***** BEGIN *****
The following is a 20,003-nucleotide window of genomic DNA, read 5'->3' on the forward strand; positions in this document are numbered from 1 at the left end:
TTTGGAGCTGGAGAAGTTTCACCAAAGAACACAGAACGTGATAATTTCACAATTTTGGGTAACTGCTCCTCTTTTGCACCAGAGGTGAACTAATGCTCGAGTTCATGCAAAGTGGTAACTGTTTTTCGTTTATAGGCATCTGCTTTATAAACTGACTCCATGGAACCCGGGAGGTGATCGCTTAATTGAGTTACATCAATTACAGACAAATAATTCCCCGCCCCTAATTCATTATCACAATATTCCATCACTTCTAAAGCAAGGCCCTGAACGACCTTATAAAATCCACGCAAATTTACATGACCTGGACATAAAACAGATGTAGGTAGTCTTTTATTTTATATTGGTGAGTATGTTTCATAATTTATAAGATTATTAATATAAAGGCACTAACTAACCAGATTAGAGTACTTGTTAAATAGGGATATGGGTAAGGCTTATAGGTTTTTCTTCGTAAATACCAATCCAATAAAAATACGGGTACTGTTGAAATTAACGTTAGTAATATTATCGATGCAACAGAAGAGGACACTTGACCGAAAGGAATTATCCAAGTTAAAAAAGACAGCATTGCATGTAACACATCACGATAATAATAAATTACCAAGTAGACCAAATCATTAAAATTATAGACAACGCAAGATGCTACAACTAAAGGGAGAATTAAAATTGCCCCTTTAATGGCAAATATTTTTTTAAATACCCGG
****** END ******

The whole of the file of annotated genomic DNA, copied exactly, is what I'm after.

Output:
The following is a 20,003-nucleotide window of genomic DNA, read 5'->3' on the forward strand; positions in this document are numbered from 1 at the left end:
TTTGGAGCTGGAGAAGTTTCACCAAAGAACACAGAACGTGATAATTTCACAATTTTGGGTAACTGCTCCTCTTTTGCACCAGAGGTGAACTAATGCTCGAGTTCATGCAAAGTGGTAACTGTTTTTCGTTTATAGGCATCTGCTTTATAAACTGACTCCATGGAACCCGGGAGGTGATCGCTTAATTGAGTTACATCAATTACAGACAAATAATTCCCCGCCCCTAATTCATTATCACAATATTCCATCACTTCTAAAGCAAGGCCCTGAACGACCTTATAAAATCCACGCAAATTTACATGACCTGGACATAAAACAGATGTAGGTAGTCTTTTATTTTATATTGGTGAGTATGTTTCATAATTTATAAGATTATTAATATAAAGGCACTAACTAACCAGATTAGAGTACTTGTTAAATAGGGATATGGGTAAGGCTTATAGGTTTTTCTTCGTAAATACCAATCCAATAAAAATACGGGTACTGTTGAAATTAACGTTAGTAATATTATCGATGCAACAGAAGAGGACACTTGACCGAAAGGAATTATCCAAGTTAAAAAAGACAGCATTGCATGTAACACATCACGATAATAATAAATTACCAAGTAGACCAAATCATTAAAATTATAGACAACGCAAGATGCTACAACTAAAGGGAGAATTAAAATTGCCCCTTTAATGGCAAATATTTTTTTAAATACCCGG